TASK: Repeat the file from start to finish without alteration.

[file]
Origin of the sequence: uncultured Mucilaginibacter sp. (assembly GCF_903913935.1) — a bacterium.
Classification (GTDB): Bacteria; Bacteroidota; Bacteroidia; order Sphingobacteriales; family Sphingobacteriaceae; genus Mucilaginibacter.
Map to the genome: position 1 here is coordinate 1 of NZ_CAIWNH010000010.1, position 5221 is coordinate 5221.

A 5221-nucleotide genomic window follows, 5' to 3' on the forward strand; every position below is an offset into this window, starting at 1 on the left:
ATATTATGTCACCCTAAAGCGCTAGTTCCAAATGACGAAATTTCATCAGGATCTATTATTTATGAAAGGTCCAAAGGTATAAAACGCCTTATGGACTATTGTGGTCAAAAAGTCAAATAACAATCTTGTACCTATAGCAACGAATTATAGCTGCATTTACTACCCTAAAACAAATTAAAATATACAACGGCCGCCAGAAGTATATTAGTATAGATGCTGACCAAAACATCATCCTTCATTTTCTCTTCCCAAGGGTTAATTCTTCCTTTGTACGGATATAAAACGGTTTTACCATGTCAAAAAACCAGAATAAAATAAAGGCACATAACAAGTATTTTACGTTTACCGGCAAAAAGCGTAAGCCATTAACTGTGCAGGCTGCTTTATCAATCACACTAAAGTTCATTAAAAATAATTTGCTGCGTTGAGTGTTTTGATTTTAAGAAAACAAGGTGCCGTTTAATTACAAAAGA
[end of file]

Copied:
Origin of the sequence: uncultured Mucilaginibacter sp. (assembly GCF_903913935.1) — a bacterium.
Classification (GTDB): Bacteria; Bacteroidota; Bacteroidia; order Sphingobacteriales; family Sphingobacteriaceae; genus Mucilaginibacter.
Map to the genome: position 1 here is coordinate 1 of NZ_CAIWNH010000010.1, position 5221 is coordinate 5221.

A 5221-nucleotide genomic window follows, 5' to 3' on the forward strand; every position below is an offset into this window, starting at 1 on the left:
ATATTATGTCACCCTAAAGCGCTAGTTCCAAATGACGAAATTTCATCAGGATCTATTATTTATGAAAGGTCCAAAGGTATAAAACGCCTTATGGACTATTGTGGTCAAAAAGTCAAATAACAATCTTGTACCTATAGCAACGAATTATAGCTGCATTTACTACCCTAAAACAAATTAAAATATACAACGGCCGCCAGAAGTATATTAGTATAGATGCTGACCAAAACATCATCCTTCATTTTCTCTTCCCAAGGGTTAATTCTTCCTTTGTACGGATATAAAACGGTTTTACCATGTCAAAAAACCAGAATAAAATAAAGGCACATAACAAGTATTTTACGTTTACCGGCAAAAAGCGTAAGCCATTAACTGTGCAGGCTGCTTTATCAATCACACTAAAGTTCATTAAAAATAATTTGCTGCGTTGAGTGTTTTGATTTTAAGAAAACAAGGTGCCGTTTAATTACAAAAGA